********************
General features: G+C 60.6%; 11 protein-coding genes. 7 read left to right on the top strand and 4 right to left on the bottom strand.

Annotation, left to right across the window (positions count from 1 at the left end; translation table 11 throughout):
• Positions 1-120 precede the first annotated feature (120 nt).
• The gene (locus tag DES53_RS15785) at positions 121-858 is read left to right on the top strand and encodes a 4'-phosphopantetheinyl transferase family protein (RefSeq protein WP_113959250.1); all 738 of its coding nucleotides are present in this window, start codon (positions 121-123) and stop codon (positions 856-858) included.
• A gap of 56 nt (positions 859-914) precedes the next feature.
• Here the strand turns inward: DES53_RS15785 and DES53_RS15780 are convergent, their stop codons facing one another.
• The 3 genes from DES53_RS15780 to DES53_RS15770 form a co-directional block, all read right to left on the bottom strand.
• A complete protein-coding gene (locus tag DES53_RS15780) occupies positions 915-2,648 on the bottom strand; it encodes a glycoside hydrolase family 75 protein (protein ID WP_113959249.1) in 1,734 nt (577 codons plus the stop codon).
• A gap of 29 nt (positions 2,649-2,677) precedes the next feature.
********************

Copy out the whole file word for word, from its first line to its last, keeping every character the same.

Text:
General features: G+C 60.6%; 11 protein-coding genes. 7 read left to right on the top strand and 4 right to left on the bottom strand.

Annotation, left to right across the window (positions count from 1 at the left end; translation table 11 throughout):
• Positions 1-120 precede the first annotated feature (120 nt).
• The gene (locus tag DES53_RS15785) at positions 121-858 is read left to right on the top strand and encodes a 4'-phosphopantetheinyl transferase family protein (RefSeq protein WP_113959250.1); all 738 of its coding nucleotides are present in this window, start codon (positions 121-123) and stop codon (positions 856-858) included.
• A gap of 56 nt (positions 859-914) precedes the next feature.
• Here the strand turns inward: DES53_RS15785 and DES53_RS15780 are convergent, their stop codons facing one another.
• The 3 genes from DES53_RS15780 to DES53_RS15770 form a co-directional block, all read right to left on the bottom strand.
• A complete protein-coding gene (locus tag DES53_RS15780) occupies positions 915-2,648 on the bottom strand; it encodes a glycoside hydrolase family 75 protein (protein ID WP_113959249.1) in 1,734 nt (577 codons plus the stop codon).
• A gap of 29 nt (positions 2,649-2,677) precedes the next feature.